(ANNAPOLIS,MD)—Scientists suggest that a perfect storm of pollution, parasites, warming water temperatures, and endocrine disrupting chemicals may be combining to threaten one of the region's most popular fresh water game fish, the smallmouth bass, according to a new Chesapeake Bay Foundation (CBF) report. In Maryland recreational anglers targeting smallmouth bass contribute $206 million to local economies, supporting 1,000 jobs, according to data from the American Sportfishing Association and the U.S. Fish and Wildlife Service.
"Smallmouth bass are one of the most prized game fish," said CBF President Will Baker. "But in the Monocacy River a fish kill in 2009 wiped out about 65 percent of the smallmouth bass population. The good news is that implementing Maryland's Clean Water Blueprint can make a difference."
An investigation of that 2009 kill found that 29 percent of the fish in the Monocacy had lesions on their skin. Recent sampling in the Monocacy River found that the smallmouth bass population has yet to fully recover, according to the Maryland Department of Natural Resources.
Catch rates of smallmouth bass in the middle Susquehanna River declined by more than 80 percent between 2001 and 2005, and they have not rebounded since, according to the Pennsylvania Fish and Boat Commission.
- In Maryland's Monocacy River, data from the U.S. Geological Survey indicates high levels of both nitrogen and phosphorus pollution between 2007 and 2011.
- Scientists believe that nitrogen and phosphorus pollution may be contributing to the fish deaths and diseases in two ways. The first is by spurring the growth of parasites (myxozoans and trematoads) and their hosts (worms and snails). The second is by feeding algal blooms that raise pH levels and lower oxygen concentrations, stressing young smallmouth bass.
- Between 82 and 100 percent of male smallmouth bass in the Potomac and Shenandoah rivers have sexual abnormalities. Scientists have also found intersex fish in the Susquehanna River, where between 89 and 93 percent of the male fish sampled had sexual abnormalities. The cause remains unknown, however a recent study found 135 different chemicals in the water over smallmouth bass nesting sites.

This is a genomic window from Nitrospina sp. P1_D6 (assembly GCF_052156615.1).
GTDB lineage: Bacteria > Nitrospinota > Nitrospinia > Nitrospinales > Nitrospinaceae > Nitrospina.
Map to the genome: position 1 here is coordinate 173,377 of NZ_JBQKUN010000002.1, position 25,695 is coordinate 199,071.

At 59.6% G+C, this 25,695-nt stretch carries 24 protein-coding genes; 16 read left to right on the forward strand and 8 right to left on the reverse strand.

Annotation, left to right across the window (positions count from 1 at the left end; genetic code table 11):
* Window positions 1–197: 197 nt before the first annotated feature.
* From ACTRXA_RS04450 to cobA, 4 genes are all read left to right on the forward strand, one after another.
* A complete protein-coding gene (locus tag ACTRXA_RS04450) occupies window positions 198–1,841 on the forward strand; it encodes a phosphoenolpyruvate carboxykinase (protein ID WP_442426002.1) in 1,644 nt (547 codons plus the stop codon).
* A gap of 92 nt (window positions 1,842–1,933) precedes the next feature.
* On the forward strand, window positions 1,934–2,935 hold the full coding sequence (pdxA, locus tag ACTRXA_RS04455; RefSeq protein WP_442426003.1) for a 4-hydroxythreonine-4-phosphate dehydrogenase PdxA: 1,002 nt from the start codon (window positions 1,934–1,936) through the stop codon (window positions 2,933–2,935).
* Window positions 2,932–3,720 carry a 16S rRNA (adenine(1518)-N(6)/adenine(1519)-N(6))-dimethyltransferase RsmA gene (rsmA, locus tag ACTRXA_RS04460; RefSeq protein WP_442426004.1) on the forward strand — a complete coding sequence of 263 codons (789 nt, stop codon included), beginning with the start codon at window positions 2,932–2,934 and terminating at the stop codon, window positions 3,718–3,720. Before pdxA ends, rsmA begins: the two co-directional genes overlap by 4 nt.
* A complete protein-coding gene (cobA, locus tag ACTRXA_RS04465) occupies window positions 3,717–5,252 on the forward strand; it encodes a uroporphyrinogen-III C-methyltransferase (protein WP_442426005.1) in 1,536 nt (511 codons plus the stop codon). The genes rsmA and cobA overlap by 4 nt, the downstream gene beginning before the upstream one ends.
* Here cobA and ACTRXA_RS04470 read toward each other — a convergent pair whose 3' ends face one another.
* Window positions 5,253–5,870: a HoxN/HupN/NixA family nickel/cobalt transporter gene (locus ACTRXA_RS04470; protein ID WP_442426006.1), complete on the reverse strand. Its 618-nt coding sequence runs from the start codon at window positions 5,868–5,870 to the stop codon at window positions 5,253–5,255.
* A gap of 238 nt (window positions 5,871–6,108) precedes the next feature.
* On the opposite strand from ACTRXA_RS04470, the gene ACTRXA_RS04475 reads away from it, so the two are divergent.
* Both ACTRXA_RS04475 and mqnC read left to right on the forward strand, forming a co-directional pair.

Smallmouth bass do not tolerate pollution well. In fact, some suggest that smallmouth bass may be like a canary in the coal mine indicating future possible health problems for other species of fish. High levels of nitrogen and phosphorus pollution, rising water temperatures, and endocrine disrupting chemicals may all have combined to weaken the immune systems of smallmouth bass and make them more susceptible to naturally occurring bacteria, viruses, and parasites.
Maryland's Clean Water Blueprint lays out the steps that need to be taken to reduce pollution and improve water quality in local rivers, streams, and the Chesapeake Bay. Urban and suburban stormwater is the only pollution source that is continuing to increase, damaging fish and crabs, and putting human health at risk. CBF encourages the state and local jurisdictions to aggressively implement the plans that have been developed and put in place necessary funding sources.
John Mullican, a fisheries manager at the Maryland Department of Natural Resources, said that there are no clear population trends up or down for smallmouth bass in the Potomac River, although reproduction has been down over the last five years.
"I don't see an immediate catastrophic issue for the population," Mullican said. "But we are concerned about the mortalities in the Monocacy River, as well as the effects endocrine disruption may have on smallmouth bass reproduction."